The ‘multiracial’ Central African Federation, 1953–63
in Class, work and whiteness
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Chapter 4 covers the period in which Southern and Northern Rhodesia joined with Nyasaland in the Central African Federation from 1953 to 1963. This chapter begins with an assessment of white labour strength in the post-war years, with particular emphasis on the position of white women and non-British whites. It also considers the growing numbers of Africans in semi-skilled and skilled work. In response to the increasing encroachment on white male jobs, white workers agitated for a 'white labour policy' in which every job in the colony would be performed by whites despite the centrality of African labour to the economy. This proposed policy is examined as an example of mass cognitive dissonance and a collective fantasy of African elimination. The chapter then turns to a strike of European firemen in 1954 to consider the ways in which the mobility of white settlers disrupted existing trade union structures and racialised practices and argues the strike points to a broader failure of settler socialisation. The chapter ends with a consideration of the role of white workers in the turn to more segregationist and racist practice and election of the Rhodesian Front.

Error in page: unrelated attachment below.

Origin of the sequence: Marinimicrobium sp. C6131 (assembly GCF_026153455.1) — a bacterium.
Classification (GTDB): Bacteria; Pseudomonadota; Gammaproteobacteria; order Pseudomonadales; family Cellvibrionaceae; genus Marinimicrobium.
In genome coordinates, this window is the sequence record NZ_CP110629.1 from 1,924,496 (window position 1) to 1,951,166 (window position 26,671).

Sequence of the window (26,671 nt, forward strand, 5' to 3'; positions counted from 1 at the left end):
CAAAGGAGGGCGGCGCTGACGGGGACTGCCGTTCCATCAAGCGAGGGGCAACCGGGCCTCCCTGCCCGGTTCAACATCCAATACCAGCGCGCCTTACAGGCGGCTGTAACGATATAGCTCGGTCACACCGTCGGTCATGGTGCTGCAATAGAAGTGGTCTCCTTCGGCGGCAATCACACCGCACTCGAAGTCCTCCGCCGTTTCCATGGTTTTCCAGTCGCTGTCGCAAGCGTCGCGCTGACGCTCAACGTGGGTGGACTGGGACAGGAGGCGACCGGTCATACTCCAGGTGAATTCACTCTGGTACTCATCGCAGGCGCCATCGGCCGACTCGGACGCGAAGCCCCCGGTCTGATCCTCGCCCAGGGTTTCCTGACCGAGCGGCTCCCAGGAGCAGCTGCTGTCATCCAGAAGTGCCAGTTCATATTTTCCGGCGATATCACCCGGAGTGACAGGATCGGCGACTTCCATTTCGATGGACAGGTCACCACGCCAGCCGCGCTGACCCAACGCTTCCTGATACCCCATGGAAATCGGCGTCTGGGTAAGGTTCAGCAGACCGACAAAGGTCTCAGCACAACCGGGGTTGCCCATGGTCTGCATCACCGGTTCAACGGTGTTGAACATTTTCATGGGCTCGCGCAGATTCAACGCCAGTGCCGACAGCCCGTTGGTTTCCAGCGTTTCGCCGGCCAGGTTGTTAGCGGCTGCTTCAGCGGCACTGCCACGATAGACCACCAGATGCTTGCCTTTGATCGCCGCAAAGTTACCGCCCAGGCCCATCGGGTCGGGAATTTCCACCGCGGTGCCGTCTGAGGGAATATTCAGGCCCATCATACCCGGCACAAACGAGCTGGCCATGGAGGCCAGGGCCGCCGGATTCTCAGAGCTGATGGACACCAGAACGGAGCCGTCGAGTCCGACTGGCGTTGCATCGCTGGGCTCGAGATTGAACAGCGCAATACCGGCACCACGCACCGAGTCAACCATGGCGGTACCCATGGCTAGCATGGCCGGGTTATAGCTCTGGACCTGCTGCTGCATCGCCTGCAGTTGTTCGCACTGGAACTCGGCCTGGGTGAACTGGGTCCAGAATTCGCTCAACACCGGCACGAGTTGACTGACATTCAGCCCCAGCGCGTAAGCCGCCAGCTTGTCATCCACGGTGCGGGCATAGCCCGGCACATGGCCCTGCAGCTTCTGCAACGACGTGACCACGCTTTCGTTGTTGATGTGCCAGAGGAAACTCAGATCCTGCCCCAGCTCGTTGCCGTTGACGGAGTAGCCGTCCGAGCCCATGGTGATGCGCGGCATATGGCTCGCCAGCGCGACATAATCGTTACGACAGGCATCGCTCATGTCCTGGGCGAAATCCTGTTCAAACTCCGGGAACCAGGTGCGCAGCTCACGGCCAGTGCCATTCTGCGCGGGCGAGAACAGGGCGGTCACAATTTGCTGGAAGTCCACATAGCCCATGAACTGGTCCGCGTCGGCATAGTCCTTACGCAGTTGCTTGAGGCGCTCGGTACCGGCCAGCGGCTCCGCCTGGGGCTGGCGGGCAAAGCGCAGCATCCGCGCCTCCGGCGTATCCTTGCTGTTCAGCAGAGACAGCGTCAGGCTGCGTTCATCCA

Class, work and whiteness

Race and settler colonialism in Southern Rhodesia, 1919–79

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